BBC Homepage World Service Education
BBC Homepagelow graphics version | feedback | help
BBC News Online
 You are in: UK
Front Page 
Northern Ireland 
UK Politics 
Talking Point 
In Depth 

Monday, 12 February, 2001, 20:25 GMT
UK 'failing to protect wildlife'
Otter picture
Otters are classed as an endangered species
The European Commission has issued a warning to Britain for failing to protect endangered wildlife such as the otter, great crested newt, sand lizard and some species of bat.

The commission complained about the licensing of some UK construction projects which may infringe the European Habitats Directive, Europe's most important piece of nature conservation legislation.

We must take our legal safeguards seriously, or we face the wipe-out of endangered species through the creeping loss of habitats

Environment Commissioner Margot Wallstrom

It says the British Government has failed to fulfil its obligation to prevent damage and destruction to breeding areas and habitats set aside for rare and threatened breeds.

The government now has two months to respond to the warning, and will face court action if it fails to convince Brussels that it is honouring the terms of the directive.

Germany has also come under fire from the commission for "failure to ensure the protection of the habitats of an endangered hamster, the Cricetus cricetus".

'Better management'

Environment Commissioner Margot Wallstrom said on Monday: "We must take our legal safeguards seriously, or we face the wipe-out of endangered species through the creeping loss of habitats."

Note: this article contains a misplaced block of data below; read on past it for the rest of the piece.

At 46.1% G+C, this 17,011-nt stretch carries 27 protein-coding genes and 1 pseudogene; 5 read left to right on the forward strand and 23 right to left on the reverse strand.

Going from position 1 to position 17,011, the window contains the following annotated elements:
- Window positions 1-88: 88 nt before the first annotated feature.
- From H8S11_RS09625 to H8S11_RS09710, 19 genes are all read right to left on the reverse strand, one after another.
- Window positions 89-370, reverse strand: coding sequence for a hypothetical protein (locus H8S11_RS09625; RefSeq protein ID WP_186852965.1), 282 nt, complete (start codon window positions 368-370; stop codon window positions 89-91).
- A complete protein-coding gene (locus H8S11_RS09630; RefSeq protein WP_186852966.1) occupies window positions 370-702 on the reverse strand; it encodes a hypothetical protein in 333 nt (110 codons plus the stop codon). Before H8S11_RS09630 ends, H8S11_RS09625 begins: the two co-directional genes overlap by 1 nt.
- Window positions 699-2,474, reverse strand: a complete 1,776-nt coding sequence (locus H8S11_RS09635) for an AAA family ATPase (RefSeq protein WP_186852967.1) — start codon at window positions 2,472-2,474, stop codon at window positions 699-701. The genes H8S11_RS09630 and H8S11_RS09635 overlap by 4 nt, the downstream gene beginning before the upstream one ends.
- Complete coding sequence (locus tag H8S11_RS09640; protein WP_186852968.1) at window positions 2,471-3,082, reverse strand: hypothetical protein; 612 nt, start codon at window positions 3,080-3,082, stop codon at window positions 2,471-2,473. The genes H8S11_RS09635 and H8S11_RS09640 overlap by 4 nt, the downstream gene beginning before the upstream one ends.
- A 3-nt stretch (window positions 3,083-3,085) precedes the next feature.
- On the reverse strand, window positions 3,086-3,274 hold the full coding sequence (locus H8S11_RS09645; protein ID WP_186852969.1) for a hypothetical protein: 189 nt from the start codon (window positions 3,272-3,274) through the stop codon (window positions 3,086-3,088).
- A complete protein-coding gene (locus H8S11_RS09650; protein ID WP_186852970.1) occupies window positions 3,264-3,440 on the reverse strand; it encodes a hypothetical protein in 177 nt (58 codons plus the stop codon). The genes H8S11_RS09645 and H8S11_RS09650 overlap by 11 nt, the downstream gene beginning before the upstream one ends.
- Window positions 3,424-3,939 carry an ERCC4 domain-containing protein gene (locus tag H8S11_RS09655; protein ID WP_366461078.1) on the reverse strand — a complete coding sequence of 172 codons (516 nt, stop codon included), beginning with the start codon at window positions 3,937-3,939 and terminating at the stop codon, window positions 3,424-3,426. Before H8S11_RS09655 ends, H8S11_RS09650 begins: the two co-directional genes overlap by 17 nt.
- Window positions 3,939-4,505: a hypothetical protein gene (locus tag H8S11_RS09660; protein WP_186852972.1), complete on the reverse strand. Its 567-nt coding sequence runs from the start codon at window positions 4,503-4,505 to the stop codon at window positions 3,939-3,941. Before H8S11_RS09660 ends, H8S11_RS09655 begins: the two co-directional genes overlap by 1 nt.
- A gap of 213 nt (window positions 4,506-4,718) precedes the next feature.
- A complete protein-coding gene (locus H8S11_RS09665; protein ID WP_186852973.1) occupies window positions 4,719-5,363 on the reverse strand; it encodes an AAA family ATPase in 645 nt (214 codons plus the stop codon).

A "reasoned opinion" - the first step on the road to the European Court of Justice - set out the commission's complaint.

Commissioners said: "Licences seem to be issued as a formality after development consent for a construction or infrastructure project has already been given.

They said some licences did not appear to involve a careful weighing of the arguments for and against allowing damage to occur.

Chris Howe, head of future landscape for the World Wildlife Fund (WWF), says the group has been campaigning for stricter application of the Habitats Directive for all member states, since its introduction in 1992.

He also believes that while there are now many protection projects in place around the UK, some are not being well maintained.

"We must make sure that in all these cases the management is put in place to ensure the continued effectiveness of these conservation projects," he told BBC News Online.

Mr Howe added that the new Wildlife and Countryside Act, which gained Royal Assent earlier this year, should further help to protect endangered species.

Otter threat

The EU Habitats Directive lays down a range of safeguards, including a ban on any interference in the breeding places of a list of endangered creatures.

Exceptions are only allowed under strict conditions, including confirmation that there is no satisfactory alternative for a construction project except on land covered by the directive.

The otter first faced extinction in the UK in the 1950s, due to a threat from pollution from pesticides and changing habitats.

But the work of conservationists in recent years has successfully reintroduced the animal to many parts of the UK.

Research conducted by the Environment Agency in Wales last year, however, showed that busy roads were posing a new threat.

Many otters have been killed after being forced onto roads because of blocked water culverts.

Last year developers were being urged to improve road and bridge design to stop the numbers of deaths rising.

Search BBC News Online

Advanced search options
Launch console
See also:

12 Feb 01 | Europe
Germany faces hamster reprimand
07 Feb 01 | Scotland
Backing for beaver's return
13 Jul 00 | Wales
Otters under threat on roads
30 Aug 99 | UK
Learning to love bats
Internet links:

The BBC is not responsible for the content of external internet sites

Links to more UK stories are at the foot of the page.

E-mail this story to a friend

Links to more UK stories